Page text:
CDC teams studying East Palestine health risks got sick during investigation
Members of the Centers for Disease Control and Prevention’s (CDC) team studying the effects of the train derailment in East Palestine, Ohio, became briefly ill earlier this month, the agency told The Hill on Friday.
A CDC spokesperson said seven of the 15 investigators experienced symptoms including sore throat, headache, coughing and nausea, which are similar to those that residents of the area reported following the train crash in early February, which allowed hazardous materials to escape into the air, water and soil of the area.
CNN reported that whether exposure to the chemicals or fatigue caused the symptoms is unclear, but an official familiar with the cases told the outlet that the workers were suspicious that they became ill at the same time and had the same symptoms.
The investigators were taking a house-to-house survey of residents living near the area of the derailment.
The agency spokesperson said that the symptoms resolved for most team members later in the afternoon and all workers were able to continue their work within 24 hours. They said the affected members have not reported any lingering health issues.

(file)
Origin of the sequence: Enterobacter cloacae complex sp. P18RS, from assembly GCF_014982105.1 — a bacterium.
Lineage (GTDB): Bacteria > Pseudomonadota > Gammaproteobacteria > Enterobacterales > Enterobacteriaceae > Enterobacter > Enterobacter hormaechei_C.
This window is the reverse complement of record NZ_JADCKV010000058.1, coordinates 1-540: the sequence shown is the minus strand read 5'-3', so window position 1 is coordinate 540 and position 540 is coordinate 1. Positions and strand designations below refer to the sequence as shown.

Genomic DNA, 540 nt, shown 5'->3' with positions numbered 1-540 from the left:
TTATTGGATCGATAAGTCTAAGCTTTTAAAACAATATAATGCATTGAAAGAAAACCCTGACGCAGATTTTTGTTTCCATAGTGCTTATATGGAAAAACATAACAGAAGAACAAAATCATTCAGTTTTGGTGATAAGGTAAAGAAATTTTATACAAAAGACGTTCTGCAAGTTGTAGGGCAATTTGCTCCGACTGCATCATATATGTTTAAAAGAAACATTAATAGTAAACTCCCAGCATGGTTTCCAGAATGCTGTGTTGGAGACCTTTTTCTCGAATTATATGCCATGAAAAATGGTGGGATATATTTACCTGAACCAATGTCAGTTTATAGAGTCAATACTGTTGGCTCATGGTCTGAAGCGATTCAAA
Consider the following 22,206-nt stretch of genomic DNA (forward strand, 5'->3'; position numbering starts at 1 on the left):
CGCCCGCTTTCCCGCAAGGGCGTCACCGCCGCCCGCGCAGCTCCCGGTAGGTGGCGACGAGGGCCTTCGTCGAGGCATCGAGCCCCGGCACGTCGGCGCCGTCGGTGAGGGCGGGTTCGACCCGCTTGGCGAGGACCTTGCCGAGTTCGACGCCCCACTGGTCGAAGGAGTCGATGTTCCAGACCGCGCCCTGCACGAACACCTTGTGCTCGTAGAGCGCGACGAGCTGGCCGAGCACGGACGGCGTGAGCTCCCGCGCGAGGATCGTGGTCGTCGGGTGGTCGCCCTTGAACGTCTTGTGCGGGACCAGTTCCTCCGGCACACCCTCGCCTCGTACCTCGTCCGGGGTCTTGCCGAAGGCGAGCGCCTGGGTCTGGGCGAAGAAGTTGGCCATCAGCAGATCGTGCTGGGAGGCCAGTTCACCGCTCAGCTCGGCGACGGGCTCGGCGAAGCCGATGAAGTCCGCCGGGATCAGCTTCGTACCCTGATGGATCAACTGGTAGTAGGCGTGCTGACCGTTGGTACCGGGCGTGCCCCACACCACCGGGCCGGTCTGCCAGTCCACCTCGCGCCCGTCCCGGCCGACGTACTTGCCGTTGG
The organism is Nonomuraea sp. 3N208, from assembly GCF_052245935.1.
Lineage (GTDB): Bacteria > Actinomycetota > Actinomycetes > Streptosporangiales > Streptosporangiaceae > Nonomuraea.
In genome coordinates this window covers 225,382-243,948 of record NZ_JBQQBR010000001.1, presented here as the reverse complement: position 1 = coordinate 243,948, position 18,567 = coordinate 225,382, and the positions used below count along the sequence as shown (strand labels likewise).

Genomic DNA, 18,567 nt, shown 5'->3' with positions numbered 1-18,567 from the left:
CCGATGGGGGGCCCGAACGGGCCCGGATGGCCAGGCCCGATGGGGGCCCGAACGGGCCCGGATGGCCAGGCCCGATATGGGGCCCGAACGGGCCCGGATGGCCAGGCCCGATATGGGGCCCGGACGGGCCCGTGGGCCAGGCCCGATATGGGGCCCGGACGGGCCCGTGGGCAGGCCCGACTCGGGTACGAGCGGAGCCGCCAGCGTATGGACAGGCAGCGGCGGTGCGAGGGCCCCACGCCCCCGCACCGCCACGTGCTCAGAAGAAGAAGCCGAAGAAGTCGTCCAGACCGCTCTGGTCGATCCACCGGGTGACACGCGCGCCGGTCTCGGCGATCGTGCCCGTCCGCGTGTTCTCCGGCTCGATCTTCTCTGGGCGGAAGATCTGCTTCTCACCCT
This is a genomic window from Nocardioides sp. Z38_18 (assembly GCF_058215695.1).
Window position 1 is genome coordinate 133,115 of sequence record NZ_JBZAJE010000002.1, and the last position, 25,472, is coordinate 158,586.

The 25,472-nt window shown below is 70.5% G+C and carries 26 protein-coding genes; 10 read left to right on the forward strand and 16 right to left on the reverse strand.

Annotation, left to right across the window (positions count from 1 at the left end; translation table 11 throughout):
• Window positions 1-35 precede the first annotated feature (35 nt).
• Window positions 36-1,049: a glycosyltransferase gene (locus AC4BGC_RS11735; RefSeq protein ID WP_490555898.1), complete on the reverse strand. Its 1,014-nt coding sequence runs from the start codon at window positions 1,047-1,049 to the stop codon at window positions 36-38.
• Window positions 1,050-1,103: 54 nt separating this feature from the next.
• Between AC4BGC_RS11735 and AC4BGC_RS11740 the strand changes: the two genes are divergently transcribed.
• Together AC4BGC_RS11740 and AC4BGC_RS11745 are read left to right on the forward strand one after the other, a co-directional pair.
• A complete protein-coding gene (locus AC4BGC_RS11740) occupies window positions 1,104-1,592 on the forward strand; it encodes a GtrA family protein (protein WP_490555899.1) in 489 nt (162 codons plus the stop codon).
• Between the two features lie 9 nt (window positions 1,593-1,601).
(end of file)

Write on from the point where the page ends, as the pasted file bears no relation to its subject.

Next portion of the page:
The spokesperson said the survey collection process will conclude Friday, and staff will then analyze the data and provide it to Ohio and Pennsylvania state health officials.
The derailment to the Norfolk Southern train allowed toxic chemicals such as vinyl chloride, an explosive cancer-causing substance used in certain materials like plastic, to leak out. Officials intentionally burned the substance as part of a controlled release to avoid a potential explosion that would have been more damaging to the region.
The derailment forced thousands of residents to evacuate their homes for a few days. Officials said they did not detect any chemicals in the water or air that would pose a threat to people’s health, but residents reported experiencing symptoms such as difficulty breathing and rashes when they returned.
Norfolk Southern is facing multiple lawsuits, including a class-action case from East Palestine residents and complaints from the state of Ohio and the Justice Department.
The affected investigators were a part of the CDC’s Agency for Toxic Substances and Disease Registry, which probes the effects of chemical releases on people’s health. They ask those they survey about where they have spent time and any symptoms they or their pets have had.
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